Instructor: Prof. Gilbert Strang
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PROFESSOR STRANG: Shall we just start on this review session? So, any questions on anything from Chapter one, anything from those first seven lectures is very, very welcome. So this morning finished the serious part of what we'll do in the chapter with positive definite matrices. And we'll see a lot of those fortunately. They're the best. So questions about, I hope you look in the book, at other problems in the problem sets as well as the ones I suggest. And then I can, anyway. Ready for any questions. Okay. Which problem is it? In section? Section 1.6, problem 27, what have I done there? Oh, okay, that's good. So it's about positive definite matrices. May I just put on the board what the central question is? Just put these matrices up. We're given that H and K are positive definite. And then the question is, what about these block matrices. Do I call them M and N? One is the block matrix that looks like that. And another one is the block matrix that looks like this. So those are both symmetric. We're allowed to ask, are they positive definite or negative definite, because they passed the first requirement. They're symmetric. We can discuss them. Because of course H and K each were symmetric. The transpose of this would bring K transpose down here, but that's K, so all good.
So the question now. Of these guys to those guys I guess, yes. Good question. So this guy has, let's take eigenvalues first. So this guy has some eigenvalues, say lambda_1 to lambda_n. And this guy, we'll suppose they're the same size, so they don't have to be. Maybe I shouldn't, but I will. This has some other eigenvalues, maybe e_1 to e_n for eigenvalue. And then the question is, okay, what about the eigenvalues of that combination? And what about this? So it's a good question, I think for all of us to practice what just came up in the lecture. The idea of block matrices. So looking here at eigenvalues I could also look at pivots.
Pivots would be interesting to look at, too. Maybe I'll start with pivots. Can I? Did you think? What would be the pivots of M? If I start elimination on M what will I see for pivots? Well, I start up in the usual left-hand corner and work down. So what am I going to see first? I'm going to see the pivots of H. It won't even know, by the time I had halfway there, it won't even have seen K. And then, that'll be fine. And then this will be, what's going to happen? This is all zeroes. So never get touched, right? So when I get down to the second half I see all zeroes here. K is still going to be sitting right there. Nothing happened. Because when I did these eliminations nothing changed with K. So the rest of the pivots will be the pivots of K. Good.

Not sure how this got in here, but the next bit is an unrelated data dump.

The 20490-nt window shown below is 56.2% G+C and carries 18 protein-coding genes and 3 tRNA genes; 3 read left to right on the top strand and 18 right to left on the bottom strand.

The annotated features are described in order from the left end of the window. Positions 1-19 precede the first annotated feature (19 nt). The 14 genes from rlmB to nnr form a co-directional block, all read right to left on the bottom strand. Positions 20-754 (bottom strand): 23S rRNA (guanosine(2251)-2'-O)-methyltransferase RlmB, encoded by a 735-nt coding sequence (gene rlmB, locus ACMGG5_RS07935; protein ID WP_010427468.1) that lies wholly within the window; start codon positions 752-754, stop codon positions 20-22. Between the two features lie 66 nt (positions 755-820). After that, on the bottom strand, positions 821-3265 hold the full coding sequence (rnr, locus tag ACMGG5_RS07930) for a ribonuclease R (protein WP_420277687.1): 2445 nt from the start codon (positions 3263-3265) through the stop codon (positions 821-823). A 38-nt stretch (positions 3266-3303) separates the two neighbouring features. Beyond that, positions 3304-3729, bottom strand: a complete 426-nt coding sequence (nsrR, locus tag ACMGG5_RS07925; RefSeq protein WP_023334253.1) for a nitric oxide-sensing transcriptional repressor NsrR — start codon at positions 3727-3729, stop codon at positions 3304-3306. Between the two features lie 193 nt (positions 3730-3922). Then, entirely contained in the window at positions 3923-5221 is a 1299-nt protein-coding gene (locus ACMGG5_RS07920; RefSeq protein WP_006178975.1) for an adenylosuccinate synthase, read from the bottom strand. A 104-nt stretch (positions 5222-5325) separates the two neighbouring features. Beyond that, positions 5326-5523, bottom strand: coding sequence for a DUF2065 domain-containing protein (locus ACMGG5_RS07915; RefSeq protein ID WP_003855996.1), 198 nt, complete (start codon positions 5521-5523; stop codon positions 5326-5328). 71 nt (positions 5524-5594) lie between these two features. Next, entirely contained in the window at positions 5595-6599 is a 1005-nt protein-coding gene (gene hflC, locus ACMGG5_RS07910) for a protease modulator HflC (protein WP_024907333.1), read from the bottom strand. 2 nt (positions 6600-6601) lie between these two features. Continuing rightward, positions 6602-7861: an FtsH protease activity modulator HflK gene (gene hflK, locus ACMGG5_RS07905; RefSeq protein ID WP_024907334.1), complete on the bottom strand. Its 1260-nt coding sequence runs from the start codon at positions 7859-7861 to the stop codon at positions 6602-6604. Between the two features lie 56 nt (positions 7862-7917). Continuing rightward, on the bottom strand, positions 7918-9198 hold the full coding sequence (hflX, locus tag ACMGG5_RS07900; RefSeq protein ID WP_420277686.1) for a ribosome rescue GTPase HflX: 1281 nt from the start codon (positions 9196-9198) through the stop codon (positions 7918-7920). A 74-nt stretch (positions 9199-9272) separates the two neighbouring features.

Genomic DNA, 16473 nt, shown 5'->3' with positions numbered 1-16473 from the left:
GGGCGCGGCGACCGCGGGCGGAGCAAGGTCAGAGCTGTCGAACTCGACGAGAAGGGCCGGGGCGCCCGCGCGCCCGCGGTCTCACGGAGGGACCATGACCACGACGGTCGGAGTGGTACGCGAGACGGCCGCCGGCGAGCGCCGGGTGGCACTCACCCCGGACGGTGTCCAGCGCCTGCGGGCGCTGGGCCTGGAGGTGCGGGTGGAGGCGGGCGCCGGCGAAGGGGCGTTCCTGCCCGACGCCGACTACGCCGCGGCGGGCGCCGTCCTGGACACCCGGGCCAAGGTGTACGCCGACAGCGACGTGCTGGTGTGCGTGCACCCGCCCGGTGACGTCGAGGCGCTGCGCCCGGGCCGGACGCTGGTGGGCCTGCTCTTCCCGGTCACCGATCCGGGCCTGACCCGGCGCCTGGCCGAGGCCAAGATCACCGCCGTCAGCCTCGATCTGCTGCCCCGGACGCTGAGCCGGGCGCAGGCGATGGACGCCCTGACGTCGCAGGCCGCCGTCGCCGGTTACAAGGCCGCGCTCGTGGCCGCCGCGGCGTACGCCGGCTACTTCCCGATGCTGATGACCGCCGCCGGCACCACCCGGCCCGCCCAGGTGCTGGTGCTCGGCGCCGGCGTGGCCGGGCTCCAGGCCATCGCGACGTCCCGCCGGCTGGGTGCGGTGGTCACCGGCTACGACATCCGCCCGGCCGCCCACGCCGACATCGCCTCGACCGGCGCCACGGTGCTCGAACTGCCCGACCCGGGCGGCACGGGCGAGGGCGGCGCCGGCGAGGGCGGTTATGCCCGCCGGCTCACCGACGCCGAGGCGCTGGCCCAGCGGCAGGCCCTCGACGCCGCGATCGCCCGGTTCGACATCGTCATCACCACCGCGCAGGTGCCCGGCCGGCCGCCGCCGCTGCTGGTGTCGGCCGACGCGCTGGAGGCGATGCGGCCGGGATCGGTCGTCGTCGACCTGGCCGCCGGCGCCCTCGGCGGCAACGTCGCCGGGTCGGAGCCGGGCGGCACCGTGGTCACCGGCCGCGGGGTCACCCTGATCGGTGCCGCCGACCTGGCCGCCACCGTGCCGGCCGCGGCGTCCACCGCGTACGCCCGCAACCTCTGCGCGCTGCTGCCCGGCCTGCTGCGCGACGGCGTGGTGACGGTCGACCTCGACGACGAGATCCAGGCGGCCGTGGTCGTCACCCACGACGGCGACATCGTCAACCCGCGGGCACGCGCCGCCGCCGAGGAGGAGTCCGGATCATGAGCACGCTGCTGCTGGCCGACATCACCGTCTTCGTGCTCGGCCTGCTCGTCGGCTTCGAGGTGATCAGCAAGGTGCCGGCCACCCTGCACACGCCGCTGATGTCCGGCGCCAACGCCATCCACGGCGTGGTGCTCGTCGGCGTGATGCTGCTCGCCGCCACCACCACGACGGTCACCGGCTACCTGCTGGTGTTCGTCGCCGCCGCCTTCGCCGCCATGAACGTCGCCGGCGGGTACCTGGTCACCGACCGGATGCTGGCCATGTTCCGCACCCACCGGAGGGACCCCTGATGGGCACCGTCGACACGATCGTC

Now, we might hope for the same thing with eigenvalues and probably that's going to happen. This is like a diagonal matrix. And actually, what words would I use? Block diagonal. I'd call that matrix block diagonal. And those are very nice matrices. That tells us that the big matrix, for all practical purposes, is breaking up into these smaller blocks. Actually MATLAB will search for a way to reorder the rows and columns to get that in case it's possible. So here it's in front of us.
Let's see if we can figure out. That lambda_1, I believe, is also an eigenvalue of M. So it was an eigenvalue of H. So that this, the fact that it has that eigenvalue lambda_1 means what? That H times this times some vector y is lambda_1*y, right? If that's an eigenvalue it's got an eigenvector and let's call it y. Now this is a good question. I believe this block matrix also has eigenvalue lambda_1, and what's its eigenvector? What could I multiply M by to get lambda_1 times the same thing? Can you see what? Of course I'm thinking that y is going to help but it's grown now. So what would be the eigenvector here? When I multiply by M it'll just come out right with the same eigenvalue? y_1, or y rather, and then? And then zero, good. [y; 0].